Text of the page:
November 2012

Motion-control footwear features fail to decrease knee adduction moment

In the moment: OA

By Emily Delzell

Two studies e-published in October found medial arch supports and motion control shoes have no significant effect on knee adduction moment (KAM), regarded as a surrogate measure of medial knee compression.

Researchers from University of Melbourne in Victoria, Australia, evaluated the immediate effects of medial arch supports on medial knee joint loads (KAM and knee adduction angular [KAA] impulse) and knee pain during walking in people with medial knee osteoarthritis (OA). During gait analysis 21 participants wore, in random order, standardized athletic shoes with prefabricated medial arch supports and athletic shoes alone. Knee pain, KAM, and KAA impulse did not differ significantly between conditions.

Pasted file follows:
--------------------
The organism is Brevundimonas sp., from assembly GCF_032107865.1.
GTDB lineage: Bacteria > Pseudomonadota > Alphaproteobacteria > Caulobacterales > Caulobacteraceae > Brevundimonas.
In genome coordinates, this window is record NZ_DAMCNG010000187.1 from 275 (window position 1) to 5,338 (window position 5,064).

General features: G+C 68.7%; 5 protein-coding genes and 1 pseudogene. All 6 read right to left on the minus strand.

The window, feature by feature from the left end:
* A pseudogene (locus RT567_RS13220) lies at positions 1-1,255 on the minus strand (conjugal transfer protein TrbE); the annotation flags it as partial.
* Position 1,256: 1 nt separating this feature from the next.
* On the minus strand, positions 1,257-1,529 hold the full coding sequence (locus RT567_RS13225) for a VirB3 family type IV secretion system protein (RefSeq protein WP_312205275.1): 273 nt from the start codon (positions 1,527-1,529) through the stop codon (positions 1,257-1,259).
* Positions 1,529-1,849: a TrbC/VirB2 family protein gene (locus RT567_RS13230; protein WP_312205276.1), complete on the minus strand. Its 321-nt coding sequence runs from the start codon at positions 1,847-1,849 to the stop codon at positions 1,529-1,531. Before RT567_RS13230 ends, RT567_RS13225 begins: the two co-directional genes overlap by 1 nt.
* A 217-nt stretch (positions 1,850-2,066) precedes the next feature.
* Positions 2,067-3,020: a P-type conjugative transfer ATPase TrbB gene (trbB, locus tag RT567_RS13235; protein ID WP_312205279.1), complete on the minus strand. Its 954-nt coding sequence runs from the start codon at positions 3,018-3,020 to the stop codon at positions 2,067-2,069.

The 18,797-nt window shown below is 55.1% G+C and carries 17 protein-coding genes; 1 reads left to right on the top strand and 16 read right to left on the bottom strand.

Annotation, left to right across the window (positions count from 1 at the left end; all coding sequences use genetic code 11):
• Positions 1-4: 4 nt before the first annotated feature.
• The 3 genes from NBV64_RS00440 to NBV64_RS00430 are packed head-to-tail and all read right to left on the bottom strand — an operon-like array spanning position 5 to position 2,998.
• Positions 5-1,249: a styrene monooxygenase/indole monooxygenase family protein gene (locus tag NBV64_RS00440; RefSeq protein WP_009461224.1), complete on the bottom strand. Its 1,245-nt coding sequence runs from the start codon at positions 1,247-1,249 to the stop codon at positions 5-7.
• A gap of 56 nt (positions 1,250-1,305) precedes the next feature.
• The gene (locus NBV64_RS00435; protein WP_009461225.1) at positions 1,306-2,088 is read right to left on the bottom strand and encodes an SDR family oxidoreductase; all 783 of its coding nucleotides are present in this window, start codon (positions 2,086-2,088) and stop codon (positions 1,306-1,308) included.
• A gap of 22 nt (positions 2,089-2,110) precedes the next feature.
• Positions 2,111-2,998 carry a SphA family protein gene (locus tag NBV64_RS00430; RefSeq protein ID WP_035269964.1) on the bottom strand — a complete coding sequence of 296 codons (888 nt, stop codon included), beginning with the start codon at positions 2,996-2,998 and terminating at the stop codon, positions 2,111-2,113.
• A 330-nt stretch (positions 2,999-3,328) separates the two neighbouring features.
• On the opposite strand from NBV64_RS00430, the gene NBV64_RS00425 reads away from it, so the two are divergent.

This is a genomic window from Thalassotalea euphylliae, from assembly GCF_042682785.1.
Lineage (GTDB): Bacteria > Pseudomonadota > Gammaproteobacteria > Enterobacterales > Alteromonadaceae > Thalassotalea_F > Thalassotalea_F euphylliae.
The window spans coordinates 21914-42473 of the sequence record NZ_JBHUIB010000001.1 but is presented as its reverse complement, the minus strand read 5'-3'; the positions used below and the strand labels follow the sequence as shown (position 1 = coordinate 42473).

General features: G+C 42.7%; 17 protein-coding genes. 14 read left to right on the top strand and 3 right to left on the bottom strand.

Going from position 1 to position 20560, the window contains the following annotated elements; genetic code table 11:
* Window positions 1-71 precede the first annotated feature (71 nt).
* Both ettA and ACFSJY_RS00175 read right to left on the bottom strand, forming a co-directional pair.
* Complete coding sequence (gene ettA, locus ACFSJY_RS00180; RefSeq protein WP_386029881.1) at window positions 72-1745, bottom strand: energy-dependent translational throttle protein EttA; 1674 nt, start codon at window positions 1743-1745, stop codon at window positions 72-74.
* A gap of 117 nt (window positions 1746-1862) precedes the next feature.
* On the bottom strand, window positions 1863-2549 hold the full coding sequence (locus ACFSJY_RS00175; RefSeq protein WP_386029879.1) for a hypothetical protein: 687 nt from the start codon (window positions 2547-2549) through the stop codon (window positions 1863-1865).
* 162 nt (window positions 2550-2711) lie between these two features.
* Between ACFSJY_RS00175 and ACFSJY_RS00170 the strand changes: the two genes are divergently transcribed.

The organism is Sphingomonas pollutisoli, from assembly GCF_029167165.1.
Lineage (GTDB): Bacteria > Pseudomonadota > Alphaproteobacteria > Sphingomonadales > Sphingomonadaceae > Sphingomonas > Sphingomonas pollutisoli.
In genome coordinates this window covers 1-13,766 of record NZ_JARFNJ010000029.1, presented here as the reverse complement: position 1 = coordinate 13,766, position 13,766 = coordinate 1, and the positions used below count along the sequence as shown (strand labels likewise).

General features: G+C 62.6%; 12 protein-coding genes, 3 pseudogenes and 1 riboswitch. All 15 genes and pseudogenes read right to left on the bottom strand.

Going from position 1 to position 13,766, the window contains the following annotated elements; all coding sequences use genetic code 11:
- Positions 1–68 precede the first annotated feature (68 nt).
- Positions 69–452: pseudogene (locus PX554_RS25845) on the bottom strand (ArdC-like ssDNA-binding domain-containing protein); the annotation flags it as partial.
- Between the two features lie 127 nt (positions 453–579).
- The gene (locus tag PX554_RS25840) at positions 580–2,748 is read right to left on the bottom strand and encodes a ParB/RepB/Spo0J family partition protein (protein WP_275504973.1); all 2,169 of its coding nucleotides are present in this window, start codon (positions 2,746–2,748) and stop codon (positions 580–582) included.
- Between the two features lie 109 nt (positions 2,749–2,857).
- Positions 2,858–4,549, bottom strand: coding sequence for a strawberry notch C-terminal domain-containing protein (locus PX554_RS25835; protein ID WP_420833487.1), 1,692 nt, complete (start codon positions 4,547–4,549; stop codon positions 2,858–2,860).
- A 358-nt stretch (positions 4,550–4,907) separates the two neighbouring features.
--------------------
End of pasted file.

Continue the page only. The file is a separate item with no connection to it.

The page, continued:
A second study from the University of Exeter in the UK compared running gait in 15 mature (40-60 years) and 15 young (18-25 years) women. The two groups wore two different shoes, a neutral running shoe and a motion control shoe. The motion control shoe significantly reduced peak rearfoot eversion and knee internal rotation in both groups but had no effect on KAM.


Hinman RS, Bardin L, Simic M, Bennell KL. Medial arch supports do not significantly alter the knee adduction moment in people with knee osteoarthritis. Osteoarthritis Cartilage 2012 Oct 24. [Epub ahead of print.]

Lilley K, Stiles V, Dixon S. The influence of motion control shoes on the running gait of mature and young females. Gait Posture 2012 Oct 30. [Epub ahead of print.]

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